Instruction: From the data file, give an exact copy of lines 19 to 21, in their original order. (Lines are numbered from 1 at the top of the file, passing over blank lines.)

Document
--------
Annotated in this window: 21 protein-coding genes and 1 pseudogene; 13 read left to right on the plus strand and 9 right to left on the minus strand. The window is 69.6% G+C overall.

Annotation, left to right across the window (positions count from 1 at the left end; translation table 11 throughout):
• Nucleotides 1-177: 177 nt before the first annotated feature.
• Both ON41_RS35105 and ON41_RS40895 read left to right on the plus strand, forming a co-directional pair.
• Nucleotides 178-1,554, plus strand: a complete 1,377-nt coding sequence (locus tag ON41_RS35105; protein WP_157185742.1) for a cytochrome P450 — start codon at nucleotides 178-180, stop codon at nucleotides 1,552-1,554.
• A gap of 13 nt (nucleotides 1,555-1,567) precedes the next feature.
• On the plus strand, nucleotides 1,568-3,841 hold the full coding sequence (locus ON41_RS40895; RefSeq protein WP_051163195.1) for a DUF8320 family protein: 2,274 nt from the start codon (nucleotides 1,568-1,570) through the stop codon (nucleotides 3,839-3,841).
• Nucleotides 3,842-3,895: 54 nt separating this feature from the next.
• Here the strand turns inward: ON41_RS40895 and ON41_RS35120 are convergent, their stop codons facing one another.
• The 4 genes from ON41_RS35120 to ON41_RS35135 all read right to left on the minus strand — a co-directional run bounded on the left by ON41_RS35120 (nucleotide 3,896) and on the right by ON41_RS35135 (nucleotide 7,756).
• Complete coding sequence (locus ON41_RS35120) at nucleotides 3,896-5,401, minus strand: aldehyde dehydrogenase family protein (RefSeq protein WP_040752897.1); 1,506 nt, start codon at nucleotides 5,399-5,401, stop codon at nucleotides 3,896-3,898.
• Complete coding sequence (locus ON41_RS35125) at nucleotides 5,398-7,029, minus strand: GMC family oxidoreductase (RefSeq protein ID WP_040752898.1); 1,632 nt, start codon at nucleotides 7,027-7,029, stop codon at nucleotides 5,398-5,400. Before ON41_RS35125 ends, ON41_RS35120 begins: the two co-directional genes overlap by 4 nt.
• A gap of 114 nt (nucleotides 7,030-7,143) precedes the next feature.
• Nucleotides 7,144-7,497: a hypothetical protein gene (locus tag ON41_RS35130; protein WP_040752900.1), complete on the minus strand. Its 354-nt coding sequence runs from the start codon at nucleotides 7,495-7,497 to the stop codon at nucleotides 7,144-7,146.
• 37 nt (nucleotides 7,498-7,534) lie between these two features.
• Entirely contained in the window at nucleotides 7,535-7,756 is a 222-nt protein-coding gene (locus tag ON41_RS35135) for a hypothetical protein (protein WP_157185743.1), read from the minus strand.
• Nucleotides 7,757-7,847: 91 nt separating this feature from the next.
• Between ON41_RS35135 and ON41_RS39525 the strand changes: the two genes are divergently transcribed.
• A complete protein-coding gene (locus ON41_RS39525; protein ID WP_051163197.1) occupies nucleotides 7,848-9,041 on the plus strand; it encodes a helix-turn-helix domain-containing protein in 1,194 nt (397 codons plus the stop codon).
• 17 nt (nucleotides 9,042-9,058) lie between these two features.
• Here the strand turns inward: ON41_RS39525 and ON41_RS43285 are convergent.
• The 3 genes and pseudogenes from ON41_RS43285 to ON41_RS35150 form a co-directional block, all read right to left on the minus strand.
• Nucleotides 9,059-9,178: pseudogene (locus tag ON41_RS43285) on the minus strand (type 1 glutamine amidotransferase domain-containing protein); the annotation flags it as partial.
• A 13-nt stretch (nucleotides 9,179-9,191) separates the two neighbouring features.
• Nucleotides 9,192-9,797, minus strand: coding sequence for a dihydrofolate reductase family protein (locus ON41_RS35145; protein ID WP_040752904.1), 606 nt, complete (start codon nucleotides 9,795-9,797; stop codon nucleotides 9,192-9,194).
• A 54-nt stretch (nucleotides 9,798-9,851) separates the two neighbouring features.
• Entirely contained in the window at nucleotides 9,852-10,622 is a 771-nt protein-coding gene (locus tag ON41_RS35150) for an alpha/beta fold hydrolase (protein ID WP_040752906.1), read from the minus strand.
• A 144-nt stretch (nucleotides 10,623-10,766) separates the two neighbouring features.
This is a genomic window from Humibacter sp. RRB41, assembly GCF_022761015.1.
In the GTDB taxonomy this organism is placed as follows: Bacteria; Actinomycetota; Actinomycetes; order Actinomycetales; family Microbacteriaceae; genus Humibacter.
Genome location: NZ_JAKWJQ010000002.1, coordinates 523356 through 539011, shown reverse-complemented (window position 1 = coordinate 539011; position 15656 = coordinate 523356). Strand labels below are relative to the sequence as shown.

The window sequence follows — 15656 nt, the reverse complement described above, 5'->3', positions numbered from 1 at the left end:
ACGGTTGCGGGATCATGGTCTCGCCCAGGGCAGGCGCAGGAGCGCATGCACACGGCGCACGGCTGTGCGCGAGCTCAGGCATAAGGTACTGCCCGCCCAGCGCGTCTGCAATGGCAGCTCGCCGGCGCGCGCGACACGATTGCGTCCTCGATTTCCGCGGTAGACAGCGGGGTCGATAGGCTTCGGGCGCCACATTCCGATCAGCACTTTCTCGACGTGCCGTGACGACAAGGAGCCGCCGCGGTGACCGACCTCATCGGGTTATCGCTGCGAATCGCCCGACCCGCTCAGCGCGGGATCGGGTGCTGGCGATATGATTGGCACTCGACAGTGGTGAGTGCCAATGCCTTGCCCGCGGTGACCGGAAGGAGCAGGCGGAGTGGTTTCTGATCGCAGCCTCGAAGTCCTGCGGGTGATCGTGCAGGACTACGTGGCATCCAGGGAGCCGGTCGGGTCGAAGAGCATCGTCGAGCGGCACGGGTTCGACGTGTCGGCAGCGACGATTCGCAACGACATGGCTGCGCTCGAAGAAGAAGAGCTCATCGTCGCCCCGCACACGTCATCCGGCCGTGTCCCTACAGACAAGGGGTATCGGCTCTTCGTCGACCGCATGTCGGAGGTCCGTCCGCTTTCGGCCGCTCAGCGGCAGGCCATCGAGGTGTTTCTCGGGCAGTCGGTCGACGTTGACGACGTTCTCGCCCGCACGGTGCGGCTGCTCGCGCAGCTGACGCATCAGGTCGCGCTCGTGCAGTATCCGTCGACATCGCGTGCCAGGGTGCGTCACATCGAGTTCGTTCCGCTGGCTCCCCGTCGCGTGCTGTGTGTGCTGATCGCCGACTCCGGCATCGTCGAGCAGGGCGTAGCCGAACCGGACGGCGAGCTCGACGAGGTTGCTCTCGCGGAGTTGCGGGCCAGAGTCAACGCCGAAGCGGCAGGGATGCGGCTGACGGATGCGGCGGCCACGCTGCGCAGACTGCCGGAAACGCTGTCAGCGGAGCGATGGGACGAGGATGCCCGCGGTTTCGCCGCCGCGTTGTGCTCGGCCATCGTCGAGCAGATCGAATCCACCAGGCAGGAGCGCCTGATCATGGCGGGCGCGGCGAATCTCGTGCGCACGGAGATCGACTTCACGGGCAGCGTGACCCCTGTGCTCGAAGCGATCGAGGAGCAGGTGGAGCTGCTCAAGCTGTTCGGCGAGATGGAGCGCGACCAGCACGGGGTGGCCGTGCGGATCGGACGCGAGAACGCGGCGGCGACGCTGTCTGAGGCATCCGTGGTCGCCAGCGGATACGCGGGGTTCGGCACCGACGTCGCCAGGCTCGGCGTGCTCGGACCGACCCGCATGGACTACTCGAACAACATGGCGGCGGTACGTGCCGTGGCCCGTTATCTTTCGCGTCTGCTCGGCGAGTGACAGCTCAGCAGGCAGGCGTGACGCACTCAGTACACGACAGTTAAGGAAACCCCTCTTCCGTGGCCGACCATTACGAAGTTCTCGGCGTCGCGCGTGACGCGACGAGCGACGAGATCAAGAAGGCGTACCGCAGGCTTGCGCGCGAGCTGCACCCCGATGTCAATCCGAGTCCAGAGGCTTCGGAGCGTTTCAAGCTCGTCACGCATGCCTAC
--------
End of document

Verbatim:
• A complete protein-coding gene (locus ON41_RS39525; protein ID WP_051163197.1) occupies nucleotides 7,848-9,041 on the plus strand; it encodes a helix-turn-helix domain-containing protein in 1,194 nt (397 codons plus the stop codon).
• 17 nt (nucleotides 9,042-9,058) lie between these two features.
• Here the strand turns inward: ON41_RS39525 and ON41_RS43285 are convergent.